0.22 VERSUS 0.177    by Dave Mansfield

No, I’m not going to go down the road of which calibre is best for hunting fur or feather, I will leave that to the hunters amongst you. My interest is more in the paper punching metal bunny bopping with the two main calibres.  Suffice to say that given that the two calibres produce the same kinetic energy at the muzzle and that the pellet co-efficient is approximately the same, then power at distance will be similar.

The accuracy of today’s air rifles is far better than earlier models, therefore either calibre should theoretically produce the same “Centre to centre” grouping, the difference being in the overall group size. Now, when this is applied to paper targets then there is a certain disadvantage between the two calibres. Let me explain. If the scoring system is inward scoring i.e. the highest broken scoring ring is counted then the bigger calibre has the advantage to approximately 20%, conversely with outward scoring, i.e. the lowest score is counted then the smaller calibre has the advantage. Therefore should we not “level the playing field” between the two calibres? How to do this?  The easiest way would be to have the firing point different for each calibre dependant on scoring type in use i.e. inward or outward scoring.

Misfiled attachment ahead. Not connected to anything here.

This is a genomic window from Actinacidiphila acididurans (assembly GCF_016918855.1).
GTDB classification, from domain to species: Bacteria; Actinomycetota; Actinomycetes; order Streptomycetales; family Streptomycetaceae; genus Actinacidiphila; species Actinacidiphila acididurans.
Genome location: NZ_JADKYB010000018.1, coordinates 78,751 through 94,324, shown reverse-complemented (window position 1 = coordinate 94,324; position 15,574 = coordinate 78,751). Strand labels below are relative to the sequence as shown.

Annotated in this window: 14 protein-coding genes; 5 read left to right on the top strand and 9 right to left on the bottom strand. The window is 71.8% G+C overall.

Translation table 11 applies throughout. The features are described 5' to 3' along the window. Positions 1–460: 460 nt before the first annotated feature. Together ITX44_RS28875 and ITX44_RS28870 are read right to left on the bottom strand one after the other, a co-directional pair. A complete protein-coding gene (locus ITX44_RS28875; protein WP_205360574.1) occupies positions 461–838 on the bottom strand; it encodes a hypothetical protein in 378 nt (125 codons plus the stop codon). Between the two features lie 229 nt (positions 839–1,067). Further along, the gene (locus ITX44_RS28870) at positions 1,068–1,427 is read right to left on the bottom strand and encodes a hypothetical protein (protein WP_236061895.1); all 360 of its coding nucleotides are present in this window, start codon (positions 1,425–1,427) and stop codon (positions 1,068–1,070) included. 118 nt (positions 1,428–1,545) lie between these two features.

What about bunny bashing? Assuming the rifle is zeroed centre, as it should always be then again there should be no difference! But then what about a near miss, For instance the pellet hits the outer rim with half the pellet hitting the knockdown zone, the smaller pellet will loose more in ballistic mass therefore there will not be enough kinetic energy to activate the release mechanism, on the other hand the larger calibre will stand a better chance of having a near miss but still having enough energy in the remaining pellet part to activate the release. I believe here that the two calibres are on level ground.

The ball is in your court. Let play begin.